Scientists hope that the ability to identify novel SNPs will be a boon in the hunt for the genomic basis of disease. Most large genomic studies to date have focused on common genetic variations–those with a frequency of at least 5 percent–because they were the easiest to find. But research suggests that these variations account for only a fraction of the genetic contribution to common diseases. The ability to sequence many human genomes will allow scientists to find more rare variants and to characterize the potentially large role that they play in human health.
Such studies are already under way. The Yoruba genome is part of an international collaboration known as the 1,000 Genomes project, which will serve as a technological test bed for high-volume human sequencing. “You couldn’t do 1,000 genomes with old technologies, but the new technologies are making it possible,” says Lisa Brooks, director of the genetic-variation program at the National Human Genome Research Institute, in Bethesda, MD. Scientists involved in the project aim to catalogue all human variations that appear at about 0.1 percent frequency.
Illumina is not alone in its quest to cheaply sequence human genomes. Applied Biosystems, the company that supplied many of the sequencing machines for the Human Genome Project, has also sequenced the Yoruba genome and is likely to publish its results soon. Two startups, Pacific Biosciences and Complete Genomics, are also hot on the trail. Complete Genomics, for example, promises a $5,000 genome by next year. The company’s scientists have not yet published their results in peer-reviewed journals, however, so the completeness and accuracy of their method has yet to be independently validated. “With this and other data from the 1,000 Genomes project, we will be in good position to properly calibrate these different technologies,” says Richard Gibbs, director of the Human Genome Sequencing Center at Baylor College of Medicine, in Houston, TX.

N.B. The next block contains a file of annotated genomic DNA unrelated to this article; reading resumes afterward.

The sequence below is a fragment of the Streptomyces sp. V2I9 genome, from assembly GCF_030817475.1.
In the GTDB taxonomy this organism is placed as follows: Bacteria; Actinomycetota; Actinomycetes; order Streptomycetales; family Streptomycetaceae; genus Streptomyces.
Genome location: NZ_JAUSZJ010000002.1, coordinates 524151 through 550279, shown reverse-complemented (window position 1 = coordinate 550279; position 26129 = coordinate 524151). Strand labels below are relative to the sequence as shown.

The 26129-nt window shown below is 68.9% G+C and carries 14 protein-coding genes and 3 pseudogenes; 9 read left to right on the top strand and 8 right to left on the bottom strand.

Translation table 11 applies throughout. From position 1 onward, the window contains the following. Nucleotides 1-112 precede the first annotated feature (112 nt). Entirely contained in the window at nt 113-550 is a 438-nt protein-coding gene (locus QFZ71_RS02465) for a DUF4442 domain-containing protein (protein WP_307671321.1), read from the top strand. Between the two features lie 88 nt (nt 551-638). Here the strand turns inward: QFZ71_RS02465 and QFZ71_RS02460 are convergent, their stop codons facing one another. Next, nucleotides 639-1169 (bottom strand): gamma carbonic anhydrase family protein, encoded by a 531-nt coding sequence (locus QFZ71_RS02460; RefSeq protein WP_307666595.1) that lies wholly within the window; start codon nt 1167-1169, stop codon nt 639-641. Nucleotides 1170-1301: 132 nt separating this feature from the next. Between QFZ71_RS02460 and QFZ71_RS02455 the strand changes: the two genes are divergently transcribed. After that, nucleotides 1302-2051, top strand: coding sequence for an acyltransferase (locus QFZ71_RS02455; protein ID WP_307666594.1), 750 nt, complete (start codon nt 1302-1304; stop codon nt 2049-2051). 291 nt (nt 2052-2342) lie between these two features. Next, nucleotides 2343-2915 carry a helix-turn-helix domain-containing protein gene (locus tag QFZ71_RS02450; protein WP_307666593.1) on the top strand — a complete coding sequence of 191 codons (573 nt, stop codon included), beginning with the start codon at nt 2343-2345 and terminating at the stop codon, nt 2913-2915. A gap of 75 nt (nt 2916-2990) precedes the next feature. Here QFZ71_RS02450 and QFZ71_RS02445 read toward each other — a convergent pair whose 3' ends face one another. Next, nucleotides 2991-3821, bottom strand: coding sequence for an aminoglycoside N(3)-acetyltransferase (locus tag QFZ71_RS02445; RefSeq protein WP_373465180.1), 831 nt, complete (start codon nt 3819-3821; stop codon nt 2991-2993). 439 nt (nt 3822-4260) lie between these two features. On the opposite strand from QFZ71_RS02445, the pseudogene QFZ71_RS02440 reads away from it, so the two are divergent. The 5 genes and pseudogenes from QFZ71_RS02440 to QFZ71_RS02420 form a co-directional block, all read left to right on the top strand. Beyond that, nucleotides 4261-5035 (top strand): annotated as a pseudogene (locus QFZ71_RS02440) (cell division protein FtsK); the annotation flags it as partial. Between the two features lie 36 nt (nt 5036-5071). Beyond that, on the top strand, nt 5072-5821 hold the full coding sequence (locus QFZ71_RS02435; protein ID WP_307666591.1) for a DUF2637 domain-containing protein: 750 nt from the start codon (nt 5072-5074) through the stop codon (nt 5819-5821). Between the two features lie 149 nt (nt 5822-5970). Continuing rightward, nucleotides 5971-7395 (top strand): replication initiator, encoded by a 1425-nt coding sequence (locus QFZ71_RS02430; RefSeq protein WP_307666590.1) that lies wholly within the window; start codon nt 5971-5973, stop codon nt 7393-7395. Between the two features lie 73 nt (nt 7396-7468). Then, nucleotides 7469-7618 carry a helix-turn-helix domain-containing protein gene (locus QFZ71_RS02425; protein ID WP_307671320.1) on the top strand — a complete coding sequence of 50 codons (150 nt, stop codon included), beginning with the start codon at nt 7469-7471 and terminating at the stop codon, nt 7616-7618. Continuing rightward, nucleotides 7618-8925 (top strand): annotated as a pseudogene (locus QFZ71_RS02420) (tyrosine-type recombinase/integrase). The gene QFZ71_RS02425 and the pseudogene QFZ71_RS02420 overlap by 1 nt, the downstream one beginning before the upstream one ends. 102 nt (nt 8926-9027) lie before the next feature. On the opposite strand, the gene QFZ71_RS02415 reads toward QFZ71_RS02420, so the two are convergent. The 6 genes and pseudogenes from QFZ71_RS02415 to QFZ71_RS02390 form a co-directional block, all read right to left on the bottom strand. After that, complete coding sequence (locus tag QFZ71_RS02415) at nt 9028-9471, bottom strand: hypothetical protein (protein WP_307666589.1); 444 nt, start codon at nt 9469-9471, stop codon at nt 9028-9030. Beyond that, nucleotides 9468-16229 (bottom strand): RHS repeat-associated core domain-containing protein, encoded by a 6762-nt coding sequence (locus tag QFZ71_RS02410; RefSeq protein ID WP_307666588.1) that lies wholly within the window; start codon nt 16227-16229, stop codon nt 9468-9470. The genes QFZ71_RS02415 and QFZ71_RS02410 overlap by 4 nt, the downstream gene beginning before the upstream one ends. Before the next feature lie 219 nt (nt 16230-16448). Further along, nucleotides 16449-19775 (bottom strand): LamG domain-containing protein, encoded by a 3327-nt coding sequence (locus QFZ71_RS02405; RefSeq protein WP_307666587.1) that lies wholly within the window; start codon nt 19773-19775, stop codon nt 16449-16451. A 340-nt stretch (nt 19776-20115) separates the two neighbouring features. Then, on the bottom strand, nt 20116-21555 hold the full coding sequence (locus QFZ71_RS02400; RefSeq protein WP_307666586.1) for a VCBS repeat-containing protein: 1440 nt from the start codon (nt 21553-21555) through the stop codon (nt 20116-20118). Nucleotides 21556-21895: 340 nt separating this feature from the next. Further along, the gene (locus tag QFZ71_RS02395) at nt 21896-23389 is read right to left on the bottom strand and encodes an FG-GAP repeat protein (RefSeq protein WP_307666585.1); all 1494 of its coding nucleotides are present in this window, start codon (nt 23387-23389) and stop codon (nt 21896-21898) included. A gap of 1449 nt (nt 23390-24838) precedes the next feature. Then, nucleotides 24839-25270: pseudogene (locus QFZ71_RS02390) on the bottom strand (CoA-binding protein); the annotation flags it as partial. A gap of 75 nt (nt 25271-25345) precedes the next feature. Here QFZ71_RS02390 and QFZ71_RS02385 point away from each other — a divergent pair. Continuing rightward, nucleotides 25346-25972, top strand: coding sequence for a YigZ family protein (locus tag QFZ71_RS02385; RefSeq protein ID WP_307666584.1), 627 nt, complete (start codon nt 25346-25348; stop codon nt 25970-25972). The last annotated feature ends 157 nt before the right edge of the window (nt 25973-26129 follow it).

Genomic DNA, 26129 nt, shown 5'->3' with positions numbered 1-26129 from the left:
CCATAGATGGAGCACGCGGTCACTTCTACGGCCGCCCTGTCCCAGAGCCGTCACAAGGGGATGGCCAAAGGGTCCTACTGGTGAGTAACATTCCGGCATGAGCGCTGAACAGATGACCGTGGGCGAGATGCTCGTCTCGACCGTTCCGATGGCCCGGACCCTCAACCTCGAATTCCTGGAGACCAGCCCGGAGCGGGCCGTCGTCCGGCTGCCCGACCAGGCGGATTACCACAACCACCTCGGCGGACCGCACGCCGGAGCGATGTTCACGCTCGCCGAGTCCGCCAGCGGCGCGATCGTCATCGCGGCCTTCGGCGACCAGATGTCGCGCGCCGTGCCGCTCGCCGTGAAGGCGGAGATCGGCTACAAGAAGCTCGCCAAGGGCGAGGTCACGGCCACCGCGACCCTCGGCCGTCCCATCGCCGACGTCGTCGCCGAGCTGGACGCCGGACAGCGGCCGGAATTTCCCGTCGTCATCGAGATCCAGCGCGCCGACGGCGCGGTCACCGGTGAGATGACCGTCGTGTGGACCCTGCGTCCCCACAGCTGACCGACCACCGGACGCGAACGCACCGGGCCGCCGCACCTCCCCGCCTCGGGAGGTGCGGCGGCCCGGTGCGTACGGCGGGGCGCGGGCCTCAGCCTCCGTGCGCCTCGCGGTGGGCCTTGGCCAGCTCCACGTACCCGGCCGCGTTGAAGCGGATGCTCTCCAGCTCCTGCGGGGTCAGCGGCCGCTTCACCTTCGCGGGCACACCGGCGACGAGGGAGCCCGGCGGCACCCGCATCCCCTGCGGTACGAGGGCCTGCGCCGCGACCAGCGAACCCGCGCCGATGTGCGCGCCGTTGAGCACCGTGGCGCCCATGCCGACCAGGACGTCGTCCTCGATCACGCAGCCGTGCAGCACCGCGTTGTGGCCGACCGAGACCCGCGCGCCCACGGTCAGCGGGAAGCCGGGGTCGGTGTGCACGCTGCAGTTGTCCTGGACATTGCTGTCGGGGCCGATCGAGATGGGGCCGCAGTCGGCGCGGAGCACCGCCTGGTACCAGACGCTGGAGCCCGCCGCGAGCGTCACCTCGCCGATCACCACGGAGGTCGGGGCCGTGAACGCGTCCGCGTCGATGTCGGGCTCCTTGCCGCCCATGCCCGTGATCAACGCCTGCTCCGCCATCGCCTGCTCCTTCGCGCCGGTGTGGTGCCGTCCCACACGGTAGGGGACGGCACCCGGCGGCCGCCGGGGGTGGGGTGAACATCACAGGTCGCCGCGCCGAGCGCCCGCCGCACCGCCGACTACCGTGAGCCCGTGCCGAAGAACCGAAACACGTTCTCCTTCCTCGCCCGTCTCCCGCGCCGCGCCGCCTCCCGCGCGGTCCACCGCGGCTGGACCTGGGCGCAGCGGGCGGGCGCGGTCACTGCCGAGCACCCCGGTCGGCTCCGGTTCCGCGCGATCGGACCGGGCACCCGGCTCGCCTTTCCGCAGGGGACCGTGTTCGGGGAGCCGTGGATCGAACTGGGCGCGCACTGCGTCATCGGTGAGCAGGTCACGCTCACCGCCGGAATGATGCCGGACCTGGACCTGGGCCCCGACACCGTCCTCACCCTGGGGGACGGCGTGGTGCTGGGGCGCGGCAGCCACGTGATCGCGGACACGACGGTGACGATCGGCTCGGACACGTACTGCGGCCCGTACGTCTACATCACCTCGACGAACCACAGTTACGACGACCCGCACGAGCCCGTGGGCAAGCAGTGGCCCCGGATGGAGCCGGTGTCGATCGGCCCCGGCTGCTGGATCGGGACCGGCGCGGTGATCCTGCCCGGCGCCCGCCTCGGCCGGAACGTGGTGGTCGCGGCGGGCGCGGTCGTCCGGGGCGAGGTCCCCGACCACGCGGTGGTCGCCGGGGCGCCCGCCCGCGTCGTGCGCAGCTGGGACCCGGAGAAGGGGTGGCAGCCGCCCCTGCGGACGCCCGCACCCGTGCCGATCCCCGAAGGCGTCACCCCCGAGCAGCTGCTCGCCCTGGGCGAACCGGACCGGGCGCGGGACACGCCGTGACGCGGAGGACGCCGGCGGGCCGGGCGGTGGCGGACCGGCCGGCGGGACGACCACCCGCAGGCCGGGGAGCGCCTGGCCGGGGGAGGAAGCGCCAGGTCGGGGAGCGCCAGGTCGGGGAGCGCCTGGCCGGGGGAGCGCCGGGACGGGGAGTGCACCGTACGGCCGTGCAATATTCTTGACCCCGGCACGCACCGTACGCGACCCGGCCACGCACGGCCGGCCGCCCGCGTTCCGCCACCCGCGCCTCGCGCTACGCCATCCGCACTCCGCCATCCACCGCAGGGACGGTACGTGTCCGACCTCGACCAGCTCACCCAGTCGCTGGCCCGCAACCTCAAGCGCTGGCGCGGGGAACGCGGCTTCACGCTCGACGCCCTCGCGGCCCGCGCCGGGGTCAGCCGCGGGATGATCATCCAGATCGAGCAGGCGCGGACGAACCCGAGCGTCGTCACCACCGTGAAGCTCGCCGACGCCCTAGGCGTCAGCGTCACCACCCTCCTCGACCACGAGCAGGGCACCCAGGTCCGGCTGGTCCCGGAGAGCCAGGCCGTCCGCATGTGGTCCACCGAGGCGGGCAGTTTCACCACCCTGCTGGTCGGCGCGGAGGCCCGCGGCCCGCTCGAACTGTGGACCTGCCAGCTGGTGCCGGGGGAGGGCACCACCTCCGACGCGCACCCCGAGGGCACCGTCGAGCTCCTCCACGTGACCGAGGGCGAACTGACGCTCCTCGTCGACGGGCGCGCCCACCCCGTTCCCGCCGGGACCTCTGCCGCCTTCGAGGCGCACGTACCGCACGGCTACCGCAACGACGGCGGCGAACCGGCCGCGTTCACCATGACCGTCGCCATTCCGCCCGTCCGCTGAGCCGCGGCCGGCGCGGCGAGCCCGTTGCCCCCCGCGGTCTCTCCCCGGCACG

The two new genomes are also the first non-Caucasian ones to be added to the public database. “They provide a stepping stone to understanding genetic differences between ethnicities,” says Levy, who wrote a commentary accompanying the publication of the two papers.
In the same issue of Nature, scientists from Washington University School of Medicine, in St. Louis, describe using Illumina’s technology to sequence the first complete cancer genome. They found eight previously unidentified mutations, which may shed light on the disease.
In the Illumina sequencing approach, DNA is fragmented into small pieces and molecularly attached to a specially designed slide known as a flow cell. About 50 million fragments fit on a single cell. Each fragment is copied 1,000 times while still stuck to the flow cell. Fluorescently labeled bases, representing the four letters that make up DNA and colored red, green, blue, and yellow, are then added to the cell. The base that corresponds to the letter at the first position in a fragment of DNA will attach to that fragment. A camera then snaps a picture of the fluorescent bases at each of the 50 million locations on the flow cell. The base is then clipped off, and the cycle is repeated for each letter of the DNA fragment. The resulting images are computationally stitched together to generate a sequence.